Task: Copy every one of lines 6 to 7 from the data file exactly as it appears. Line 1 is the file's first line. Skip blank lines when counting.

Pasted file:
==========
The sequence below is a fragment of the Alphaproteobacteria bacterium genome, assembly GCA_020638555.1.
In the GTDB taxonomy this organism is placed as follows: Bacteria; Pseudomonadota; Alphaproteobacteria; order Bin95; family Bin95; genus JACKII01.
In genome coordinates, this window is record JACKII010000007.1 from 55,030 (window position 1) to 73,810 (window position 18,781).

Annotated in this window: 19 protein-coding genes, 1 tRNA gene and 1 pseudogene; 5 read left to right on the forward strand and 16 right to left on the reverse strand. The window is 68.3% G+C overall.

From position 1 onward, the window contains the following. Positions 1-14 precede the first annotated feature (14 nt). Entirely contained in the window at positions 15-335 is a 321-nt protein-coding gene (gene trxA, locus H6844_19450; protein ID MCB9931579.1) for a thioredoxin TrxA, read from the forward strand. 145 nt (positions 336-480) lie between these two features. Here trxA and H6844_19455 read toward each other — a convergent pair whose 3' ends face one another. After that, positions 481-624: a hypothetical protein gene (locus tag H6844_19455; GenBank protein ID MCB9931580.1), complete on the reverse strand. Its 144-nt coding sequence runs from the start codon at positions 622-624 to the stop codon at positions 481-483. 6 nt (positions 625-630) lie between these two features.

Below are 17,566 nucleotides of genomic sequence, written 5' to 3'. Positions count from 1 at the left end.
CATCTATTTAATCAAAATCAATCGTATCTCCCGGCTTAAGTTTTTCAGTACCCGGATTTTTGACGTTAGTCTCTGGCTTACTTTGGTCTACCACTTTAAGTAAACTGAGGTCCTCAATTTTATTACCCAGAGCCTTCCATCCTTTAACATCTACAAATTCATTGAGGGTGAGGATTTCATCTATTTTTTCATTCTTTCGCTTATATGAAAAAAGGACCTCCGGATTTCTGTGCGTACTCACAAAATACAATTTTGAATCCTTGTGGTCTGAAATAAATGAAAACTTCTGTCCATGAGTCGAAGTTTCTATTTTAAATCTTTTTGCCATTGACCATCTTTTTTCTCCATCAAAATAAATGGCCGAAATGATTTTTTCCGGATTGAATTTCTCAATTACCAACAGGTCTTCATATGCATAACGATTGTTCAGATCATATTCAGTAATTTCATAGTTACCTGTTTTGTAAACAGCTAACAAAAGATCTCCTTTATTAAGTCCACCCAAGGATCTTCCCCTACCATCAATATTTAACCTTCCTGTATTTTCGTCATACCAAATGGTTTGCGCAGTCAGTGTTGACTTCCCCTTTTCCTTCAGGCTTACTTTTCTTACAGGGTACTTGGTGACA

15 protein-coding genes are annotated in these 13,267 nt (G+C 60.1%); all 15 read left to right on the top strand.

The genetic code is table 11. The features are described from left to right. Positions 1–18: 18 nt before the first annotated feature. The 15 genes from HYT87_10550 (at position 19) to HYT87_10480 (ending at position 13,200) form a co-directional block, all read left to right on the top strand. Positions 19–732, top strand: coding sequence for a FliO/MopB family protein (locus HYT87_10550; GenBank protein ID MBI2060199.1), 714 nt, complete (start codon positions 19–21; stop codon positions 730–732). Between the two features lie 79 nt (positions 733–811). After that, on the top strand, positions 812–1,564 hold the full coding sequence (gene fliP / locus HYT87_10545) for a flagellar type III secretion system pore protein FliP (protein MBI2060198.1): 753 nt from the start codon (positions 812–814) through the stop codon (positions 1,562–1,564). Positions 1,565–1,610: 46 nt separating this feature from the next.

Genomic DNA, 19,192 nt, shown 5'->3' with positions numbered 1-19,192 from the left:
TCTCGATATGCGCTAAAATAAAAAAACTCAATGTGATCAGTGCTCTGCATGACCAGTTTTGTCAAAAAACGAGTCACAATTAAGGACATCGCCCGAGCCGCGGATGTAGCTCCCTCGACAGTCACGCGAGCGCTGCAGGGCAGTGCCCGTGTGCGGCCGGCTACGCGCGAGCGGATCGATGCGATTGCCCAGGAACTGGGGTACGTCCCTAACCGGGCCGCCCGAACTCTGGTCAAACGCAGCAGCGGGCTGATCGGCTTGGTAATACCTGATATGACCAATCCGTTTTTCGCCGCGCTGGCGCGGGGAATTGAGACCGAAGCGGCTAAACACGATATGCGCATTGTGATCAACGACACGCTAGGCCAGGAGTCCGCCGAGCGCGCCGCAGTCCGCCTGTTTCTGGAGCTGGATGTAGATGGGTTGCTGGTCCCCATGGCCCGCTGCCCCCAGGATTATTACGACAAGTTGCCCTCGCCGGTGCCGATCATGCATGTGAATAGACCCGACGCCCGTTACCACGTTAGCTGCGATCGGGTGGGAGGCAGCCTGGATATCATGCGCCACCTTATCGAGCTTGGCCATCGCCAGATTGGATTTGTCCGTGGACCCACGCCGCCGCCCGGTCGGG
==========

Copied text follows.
Below are 17,566 nucleotides of genomic sequence, written 5' to 3'. Positions count from 1 at the left end.
CATCTATTTAATCAAAATCAATCGTATCTCCCGGCTTAAGTTTTTCAGTACCCGGATTTTTGACGTTAGTCTCTGGCTTACTTTGGTCTACCACTTTAAGTAAACTGAGGTCCTCAATTTTATTACCCAGAGCCTTCCATCCTTTAACATCTACAAATTCATTGAGGGTGAGGATTTCATCTATTTTTTCATTCTTTCGCTTATATGAAAAAAGGACCTCCGGATTTCTGTGCGTACTCACAAAATACAATTTTGAATCCTTGTGGTCTGAAATAAATGAAAACTTCTGTCCATGAGTCGAAGTTTCTATTTTAAATCTTTTTGCCATTGACCATCTTTTTTCTCCATCAAAATAAATGGCCGAAATGATTTTTTCCGGATTGAATTTCTCAATTACCAACAGGTCTTCATATGCATAACGATTGTTCAGATCATATTCAGTAATTTCATAGTTACCTGTTTTGTAAACAGCTAACAAAAGATCTCCTTTATTAAGTCCACCCAAGGATCTTCCCCTACCATCAATATTTAACCTTCCTGTATTTTCGTCATACCAAATGGTTTGCGCAGTCAGTGTTGACTTCCCCTTTTCCTTCAGGCTTACTTTTCTTACAGGGTACTTGGTGACA